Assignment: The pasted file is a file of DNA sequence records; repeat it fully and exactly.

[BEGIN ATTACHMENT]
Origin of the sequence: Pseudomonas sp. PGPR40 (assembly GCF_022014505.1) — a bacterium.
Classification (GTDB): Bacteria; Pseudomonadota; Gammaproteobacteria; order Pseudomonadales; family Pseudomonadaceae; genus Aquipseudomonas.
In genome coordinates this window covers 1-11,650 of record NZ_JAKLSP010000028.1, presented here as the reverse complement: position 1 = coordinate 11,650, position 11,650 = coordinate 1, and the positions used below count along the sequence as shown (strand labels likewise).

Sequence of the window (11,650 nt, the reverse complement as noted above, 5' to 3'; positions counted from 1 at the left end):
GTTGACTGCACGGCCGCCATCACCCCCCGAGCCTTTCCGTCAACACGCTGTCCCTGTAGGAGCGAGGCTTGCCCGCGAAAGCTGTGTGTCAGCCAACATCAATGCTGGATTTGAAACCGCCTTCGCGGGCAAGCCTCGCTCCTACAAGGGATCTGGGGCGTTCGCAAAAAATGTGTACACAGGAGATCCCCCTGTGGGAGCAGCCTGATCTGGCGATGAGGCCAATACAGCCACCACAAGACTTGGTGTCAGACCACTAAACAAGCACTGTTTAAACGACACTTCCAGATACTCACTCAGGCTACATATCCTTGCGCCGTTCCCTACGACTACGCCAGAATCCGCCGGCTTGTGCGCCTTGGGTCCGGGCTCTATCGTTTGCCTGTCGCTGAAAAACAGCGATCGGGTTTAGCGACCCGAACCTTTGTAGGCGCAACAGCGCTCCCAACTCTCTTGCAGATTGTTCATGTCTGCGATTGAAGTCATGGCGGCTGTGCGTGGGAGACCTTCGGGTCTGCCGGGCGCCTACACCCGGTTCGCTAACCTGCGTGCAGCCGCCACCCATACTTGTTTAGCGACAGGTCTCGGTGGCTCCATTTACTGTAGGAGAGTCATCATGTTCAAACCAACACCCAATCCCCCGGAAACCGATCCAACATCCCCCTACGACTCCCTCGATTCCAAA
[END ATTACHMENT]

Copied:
Origin of the sequence: Pseudomonas sp. PGPR40 (assembly GCF_022014505.1) — a bacterium.
Classification (GTDB): Bacteria; Pseudomonadota; Gammaproteobacteria; order Pseudomonadales; family Pseudomonadaceae; genus Aquipseudomonas.
In genome coordinates this window covers 1-11,650 of record NZ_JAKLSP010000028.1, presented here as the reverse complement: position 1 = coordinate 11,650, position 11,650 = coordinate 1, and the positions used below count along the sequence as shown (strand labels likewise).

Sequence of the window (11,650 nt, the reverse complement as noted above, 5' to 3'; positions counted from 1 at the left end):
GTTGACTGCACGGCCGCCATCACCCCCCGAGCCTTTCCGTCAACACGCTGTCCCTGTAGGAGCGAGGCTTGCCCGCGAAAGCTGTGTGTCAGCCAACATCAATGCTGGATTTGAAACCGCCTTCGCGGGCAAGCCTCGCTCCTACAAGGGATCTGGGGCGTTCGCAAAAAATGTGTACACAGGAGATCCCCCTGTGGGAGCAGCCTGATCTGGCGATGAGGCCAATACAGCCACCACAAGACTTGGTGTCAGACCACTAAACAAGCACTGTTTAAACGACACTTCCAGATACTCACTCAGGCTACATATCCTTGCGCCGTTCCCTACGACTACGCCAGAATCCGCCGGCTTGTGCGCCTTGGGTCCGGGCTCTATCGTTTGCCTGTCGCTGAAAAACAGCGATCGGGTTTAGCGACCCGAACCTTTGTAGGCGCAACAGCGCTCCCAACTCTCTTGCAGATTGTTCATGTCTGCGATTGAAGTCATGGCGGCTGTGCGTGGGAGACCTTCGGGTCTGCCGGGCGCCTACACCCGGTTCGCTAACCTGCGTGCAGCCGCCACCCATACTTGTTTAGCGACAGGTCTCGGTGGCTCCATTTACTGTAGGAGAGTCATCATGTTCAAACCAACACCCAATCCCCCGGAAACCGATCCAACATCCCCCTACGACTCCCTCGATTCCAAA